Thursday, December 9, 2010

Boating in Cooler Weather, Watch Out for Manatees!

© 2010 Albert A Rasch and
The Rasch Outdoor Chronicles
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Protecting our Wildlife, Caution when Boating

Let's remember our wild neighbors when boating in the beaches, bays, rivers, and springs of sunny, fun filled Florida! Remember that manatees, our warm blooded, aquatic sea cows will congregate in warm waters as the tempertures drop.
Image Credit: ENS

From my friends at the FWC:
"Recent cold weather means high numbers of manatees may be concentrated in warm-water refuges near power plants, rivers and springs throughout the state. The Florida Fish and Wildlife Conservation Commission (FWC) cautions boaters to be on the lookout for manatees moving into the Intracoastal Waterway to reach warm-water refuges at power plants and springs. Boaters should slow down and strictly obey posted speed restrictions in manatee protection zones.
Image Credit: Wkipedia

"When the weather changes, large numbers of these mammals move in and out of warm-water refuges and feeding areas," said Kipp Frohlich, the FWC's Imperiled Species Section leader. "That's when the greatest danger from boat strikes occurs. This pattern will repeat itself as winter cold fronts come and go."

The FWC and its law enforcement partners will be increasing patrols and strictly enforcing manatee-protection-zone speed limits to aid the animals during this period when they are most vulnerable to vessel strikes.

To avoid striking manatees, vessel operators should wear polarized sunglasses to help them spot the creatures in the water; and watch for the large, tell-tale circular slicks on the surface of the water (manatee footprints) that indicate the presence of manatees."

For more information on Florida's manatees, visit To report an injured or dead manatee, please call the FWC's Wildlife Alert Hotline at 888-404-FWCC (3922).

UPDATE: The cold weather earlier this year led to a record high number of manatee deaths in 2010. From the beginning of the year through Dec. 5, biologists with the Florida Fish and Wildlife Conservation Commission's (FWC) Fish and Wildlife Research Institute (FWRI) documented 699 manatee carcasses in state waters.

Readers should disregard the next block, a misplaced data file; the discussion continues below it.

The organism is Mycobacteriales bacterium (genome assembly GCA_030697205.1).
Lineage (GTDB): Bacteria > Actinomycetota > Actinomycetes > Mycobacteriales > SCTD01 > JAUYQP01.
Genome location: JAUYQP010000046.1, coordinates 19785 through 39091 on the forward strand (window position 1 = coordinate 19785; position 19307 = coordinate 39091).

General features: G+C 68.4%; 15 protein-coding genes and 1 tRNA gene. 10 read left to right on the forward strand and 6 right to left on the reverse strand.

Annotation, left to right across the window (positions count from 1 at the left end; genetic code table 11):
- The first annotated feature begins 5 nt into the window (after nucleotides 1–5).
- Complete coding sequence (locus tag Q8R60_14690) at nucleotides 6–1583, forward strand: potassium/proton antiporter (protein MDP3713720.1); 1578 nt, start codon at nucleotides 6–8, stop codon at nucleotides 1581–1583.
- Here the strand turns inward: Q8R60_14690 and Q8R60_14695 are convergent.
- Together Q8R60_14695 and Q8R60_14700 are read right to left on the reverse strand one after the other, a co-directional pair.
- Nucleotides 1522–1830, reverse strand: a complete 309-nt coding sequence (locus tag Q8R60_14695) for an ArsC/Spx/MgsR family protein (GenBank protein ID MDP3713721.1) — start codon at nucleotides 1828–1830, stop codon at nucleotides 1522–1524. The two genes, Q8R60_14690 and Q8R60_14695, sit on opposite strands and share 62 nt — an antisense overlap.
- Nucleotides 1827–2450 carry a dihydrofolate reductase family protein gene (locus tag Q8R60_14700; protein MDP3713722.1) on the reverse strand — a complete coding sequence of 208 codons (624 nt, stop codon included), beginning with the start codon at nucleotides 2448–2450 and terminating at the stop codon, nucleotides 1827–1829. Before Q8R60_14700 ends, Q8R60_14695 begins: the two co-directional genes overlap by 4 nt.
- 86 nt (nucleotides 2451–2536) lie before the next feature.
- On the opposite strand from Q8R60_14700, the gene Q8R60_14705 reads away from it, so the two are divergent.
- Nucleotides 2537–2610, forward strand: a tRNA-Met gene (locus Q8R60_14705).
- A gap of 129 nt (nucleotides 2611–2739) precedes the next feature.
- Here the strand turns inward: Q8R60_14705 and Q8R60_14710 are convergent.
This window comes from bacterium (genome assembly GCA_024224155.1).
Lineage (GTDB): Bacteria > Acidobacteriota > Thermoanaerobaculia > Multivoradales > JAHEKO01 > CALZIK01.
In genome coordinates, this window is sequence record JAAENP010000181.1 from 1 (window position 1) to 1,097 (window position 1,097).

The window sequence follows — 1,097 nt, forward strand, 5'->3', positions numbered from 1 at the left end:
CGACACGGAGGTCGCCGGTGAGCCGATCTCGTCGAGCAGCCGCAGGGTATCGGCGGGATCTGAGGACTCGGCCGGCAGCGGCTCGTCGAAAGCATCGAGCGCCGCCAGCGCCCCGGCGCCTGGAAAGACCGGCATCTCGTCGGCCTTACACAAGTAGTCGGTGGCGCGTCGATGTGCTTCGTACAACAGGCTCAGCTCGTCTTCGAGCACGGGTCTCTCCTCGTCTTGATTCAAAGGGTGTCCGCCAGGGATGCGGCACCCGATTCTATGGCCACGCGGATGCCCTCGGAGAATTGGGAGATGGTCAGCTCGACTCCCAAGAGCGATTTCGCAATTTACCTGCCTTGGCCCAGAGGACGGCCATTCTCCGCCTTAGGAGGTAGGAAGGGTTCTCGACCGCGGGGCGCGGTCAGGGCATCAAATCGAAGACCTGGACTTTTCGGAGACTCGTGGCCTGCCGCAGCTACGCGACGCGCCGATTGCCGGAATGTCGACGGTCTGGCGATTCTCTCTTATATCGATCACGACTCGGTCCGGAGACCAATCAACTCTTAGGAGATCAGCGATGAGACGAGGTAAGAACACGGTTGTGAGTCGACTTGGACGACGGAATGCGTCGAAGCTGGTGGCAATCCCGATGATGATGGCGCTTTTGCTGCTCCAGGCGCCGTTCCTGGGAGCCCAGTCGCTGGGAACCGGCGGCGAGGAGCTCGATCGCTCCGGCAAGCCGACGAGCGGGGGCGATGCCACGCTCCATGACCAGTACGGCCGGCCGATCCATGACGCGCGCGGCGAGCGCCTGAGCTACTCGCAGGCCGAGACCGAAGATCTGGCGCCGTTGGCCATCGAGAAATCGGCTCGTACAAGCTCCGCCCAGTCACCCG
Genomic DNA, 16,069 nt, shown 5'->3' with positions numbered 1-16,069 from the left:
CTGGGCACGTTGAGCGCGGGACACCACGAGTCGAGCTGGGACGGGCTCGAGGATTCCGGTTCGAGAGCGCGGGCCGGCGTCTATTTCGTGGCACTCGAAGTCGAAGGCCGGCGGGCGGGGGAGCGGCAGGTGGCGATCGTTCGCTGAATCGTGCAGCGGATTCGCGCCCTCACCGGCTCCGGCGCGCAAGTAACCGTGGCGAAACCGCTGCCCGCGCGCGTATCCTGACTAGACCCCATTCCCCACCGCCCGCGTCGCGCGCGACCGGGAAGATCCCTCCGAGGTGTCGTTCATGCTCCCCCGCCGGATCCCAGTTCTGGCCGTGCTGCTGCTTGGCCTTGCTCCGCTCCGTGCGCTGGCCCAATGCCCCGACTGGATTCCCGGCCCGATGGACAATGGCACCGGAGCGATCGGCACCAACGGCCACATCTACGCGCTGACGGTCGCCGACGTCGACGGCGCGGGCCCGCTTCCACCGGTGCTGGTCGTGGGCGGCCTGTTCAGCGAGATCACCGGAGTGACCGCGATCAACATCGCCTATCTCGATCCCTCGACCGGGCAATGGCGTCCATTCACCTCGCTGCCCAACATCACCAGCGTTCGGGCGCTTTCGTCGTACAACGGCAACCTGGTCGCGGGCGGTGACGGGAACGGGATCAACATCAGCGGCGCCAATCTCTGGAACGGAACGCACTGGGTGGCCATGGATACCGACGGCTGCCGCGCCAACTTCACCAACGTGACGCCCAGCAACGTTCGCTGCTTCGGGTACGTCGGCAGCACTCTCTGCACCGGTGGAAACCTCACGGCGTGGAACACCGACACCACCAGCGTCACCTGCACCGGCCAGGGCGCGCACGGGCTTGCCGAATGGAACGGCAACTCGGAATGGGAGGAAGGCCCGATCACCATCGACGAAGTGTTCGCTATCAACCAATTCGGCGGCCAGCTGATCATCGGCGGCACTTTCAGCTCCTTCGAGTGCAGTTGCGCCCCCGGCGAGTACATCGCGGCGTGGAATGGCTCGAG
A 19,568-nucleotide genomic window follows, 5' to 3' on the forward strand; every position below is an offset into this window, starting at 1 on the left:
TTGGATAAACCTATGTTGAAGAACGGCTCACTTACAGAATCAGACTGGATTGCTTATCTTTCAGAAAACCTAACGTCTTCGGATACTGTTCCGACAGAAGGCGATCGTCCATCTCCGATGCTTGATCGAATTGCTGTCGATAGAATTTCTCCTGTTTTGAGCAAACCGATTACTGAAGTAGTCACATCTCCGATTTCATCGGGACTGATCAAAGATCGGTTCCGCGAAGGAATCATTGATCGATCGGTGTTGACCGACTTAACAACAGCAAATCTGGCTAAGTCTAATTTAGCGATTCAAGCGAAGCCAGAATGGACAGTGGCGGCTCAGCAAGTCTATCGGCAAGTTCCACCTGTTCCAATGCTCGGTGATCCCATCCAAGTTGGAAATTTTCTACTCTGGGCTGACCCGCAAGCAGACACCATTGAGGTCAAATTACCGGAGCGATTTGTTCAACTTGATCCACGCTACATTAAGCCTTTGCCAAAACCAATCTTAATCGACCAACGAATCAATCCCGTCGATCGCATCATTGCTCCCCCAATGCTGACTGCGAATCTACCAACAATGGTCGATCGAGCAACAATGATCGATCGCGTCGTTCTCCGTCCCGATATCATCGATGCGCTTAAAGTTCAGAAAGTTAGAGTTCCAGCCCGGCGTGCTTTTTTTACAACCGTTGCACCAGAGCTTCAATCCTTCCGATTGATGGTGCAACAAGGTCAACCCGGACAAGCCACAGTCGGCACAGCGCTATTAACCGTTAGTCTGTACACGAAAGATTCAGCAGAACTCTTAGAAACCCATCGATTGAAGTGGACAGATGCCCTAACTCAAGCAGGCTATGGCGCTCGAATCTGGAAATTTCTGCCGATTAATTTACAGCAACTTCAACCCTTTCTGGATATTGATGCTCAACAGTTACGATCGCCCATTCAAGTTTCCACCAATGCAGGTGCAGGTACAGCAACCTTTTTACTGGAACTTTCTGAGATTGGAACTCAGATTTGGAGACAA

This preliminary data indicates the number of manatee deaths documented from Jan. 1 through Dec. 5 is nearly double the five-year average for that time period. There is more, read the report here.

Albert Rasch,HunterThough he spends most of his time writing and keeping the world safe for democracy, Albert was actually a student of biology. Really. But after a stint as a lab tech performing repetitious and mind-numbing processes that a trained capuchin monkey could do better, he never returned to the field. Rather he became a bartender. As he once said, "Hell, I was feeding mice all sorts of concoctions. At the club I did the same thing; except I got paid a lot better, and the rats where bigger." He has followed the science of QDM for many years, and fancies himself an aficionado. If you have any questions, or just want to get more information, reach him via TheRaschOutdoorChronicles(at)MSN(dot)com. He will get back to you, even if he is in Afghanistan!


Ian Nance said...

I was just in Homosassa last weekend. The springs are jammed up with manatees already - also monster snook. Went to the State Park there too on husband duty and had the pleasure of watching some clown in a pontoon motor right into the middle of the sea cows. Took him forever, and a screaming wife, for him to retreat out of the motor zone.

Hunt Like You're Hungry said...

Our albino pit is starting to resemble a manatee. I'd hate to run through a sea of Oscars, so I'll keep this in mind if I ever drive through somewhere with the sea bovines.


Michael Spinelli said...

My understanding is that they were once hunted for meat?!?! Is that so? They seem like such placid creatures that one wonders if they had been hunted how any could be left. Luckily there are!

Mike S

Albert A Rasch said...

I'll tell you all what though, they will scare the living daylights out of you when they pop up next to you outa nowhere!

Best Regards,
Albert A Rasch
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